Providers partner with payers for bundled payments

Despite the elimination of mandatory bundled payments by the Centers for Medicare and Medicaid (CMS), commercial insurers are investing in this model based upon the positive results they’ve seen from the CMS demonstration models and their own trial experiences.

Bundled payment models shift financial and clinical accountability to a single provider-led organization that takes responsibility for the cost and quality of care delivered for the agreed upon episode. The organization receiving the bundled payment earns a higher margin if the resource consumption for the patient is more efficient and better quality outcomes are achieved. At the same time, this provider must carry the financial risk of over utilization, re-admissions and complications of care. This transference of risk provides a significant benefit to the plan sponsor by eliminating variance in claims cost for the episodes of care being bundled. There are currently upwards of one hundred bundles currently being delivered in markets nationally.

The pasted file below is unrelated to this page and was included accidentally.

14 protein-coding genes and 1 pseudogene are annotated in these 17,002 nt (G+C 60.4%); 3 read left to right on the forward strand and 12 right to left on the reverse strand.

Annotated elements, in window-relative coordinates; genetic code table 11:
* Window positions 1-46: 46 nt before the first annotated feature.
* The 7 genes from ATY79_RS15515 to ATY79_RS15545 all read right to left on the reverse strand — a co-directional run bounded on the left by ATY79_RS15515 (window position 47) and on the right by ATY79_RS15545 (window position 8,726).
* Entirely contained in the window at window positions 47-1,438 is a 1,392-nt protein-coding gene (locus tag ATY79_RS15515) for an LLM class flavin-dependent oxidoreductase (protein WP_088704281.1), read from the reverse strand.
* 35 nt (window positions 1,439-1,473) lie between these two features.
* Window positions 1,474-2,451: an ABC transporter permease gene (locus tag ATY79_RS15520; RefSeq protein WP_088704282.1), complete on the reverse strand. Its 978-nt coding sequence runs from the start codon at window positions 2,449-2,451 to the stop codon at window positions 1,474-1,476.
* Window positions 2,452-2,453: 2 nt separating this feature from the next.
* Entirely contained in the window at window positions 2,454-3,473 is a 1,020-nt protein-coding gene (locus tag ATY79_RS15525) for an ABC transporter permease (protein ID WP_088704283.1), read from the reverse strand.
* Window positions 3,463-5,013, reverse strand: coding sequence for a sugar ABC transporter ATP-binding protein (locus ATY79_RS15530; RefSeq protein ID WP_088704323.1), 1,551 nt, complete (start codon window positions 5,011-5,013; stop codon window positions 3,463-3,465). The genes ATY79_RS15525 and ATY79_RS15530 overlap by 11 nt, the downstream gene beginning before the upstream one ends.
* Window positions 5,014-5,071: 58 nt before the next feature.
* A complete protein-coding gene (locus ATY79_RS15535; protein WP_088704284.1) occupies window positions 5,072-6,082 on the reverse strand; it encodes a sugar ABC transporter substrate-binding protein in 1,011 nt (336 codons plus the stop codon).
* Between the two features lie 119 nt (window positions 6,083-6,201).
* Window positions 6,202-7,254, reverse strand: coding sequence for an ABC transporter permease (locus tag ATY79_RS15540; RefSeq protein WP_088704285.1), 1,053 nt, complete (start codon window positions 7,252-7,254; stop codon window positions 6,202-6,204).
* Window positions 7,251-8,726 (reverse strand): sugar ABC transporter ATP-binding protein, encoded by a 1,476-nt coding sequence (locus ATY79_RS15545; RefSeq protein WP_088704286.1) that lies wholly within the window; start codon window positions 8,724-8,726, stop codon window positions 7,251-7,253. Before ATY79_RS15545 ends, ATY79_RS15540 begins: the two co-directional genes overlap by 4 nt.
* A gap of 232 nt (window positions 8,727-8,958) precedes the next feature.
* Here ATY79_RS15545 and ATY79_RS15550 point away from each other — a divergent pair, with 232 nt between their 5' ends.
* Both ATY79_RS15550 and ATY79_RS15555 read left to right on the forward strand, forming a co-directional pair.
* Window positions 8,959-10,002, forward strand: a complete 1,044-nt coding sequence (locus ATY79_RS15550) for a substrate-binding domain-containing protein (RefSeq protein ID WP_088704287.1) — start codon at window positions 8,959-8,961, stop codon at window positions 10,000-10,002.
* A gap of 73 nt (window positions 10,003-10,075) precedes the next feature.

Challenge Leads to Opportunity
Bundled pricing induces providers to shift their fee-for-service focus on revenue generation to more tightly coordinated, team-based care focused on optimal efficiency with the best possible outcomes. This requires them to gather more data and develop more refined analytics focused on risk adjusted quality of care and clinically adjusted cost data from across the care continuum to develop appropriate care pathways for episodes.

This can lead to substantial benefits for providers. One health system in Texas realized almost $6.1 million in healthcare cost savings after adopting a joint replacement surgery bundled payment. Another network delivered over $10 million in savings in 2017 with more anticipated savings in 2018.

Providers have also been seeing an increase in care quality improvements. A recent study of the Medicare Comprehensive Care for Joint Replacement program revealed that participating providers decreased expensive hospital admissions by 1.4 percent and emergency department visits by nearly one percent. Care episodes with prolonged lengths of stay also dropped by 67 percent.

Meeting payer demands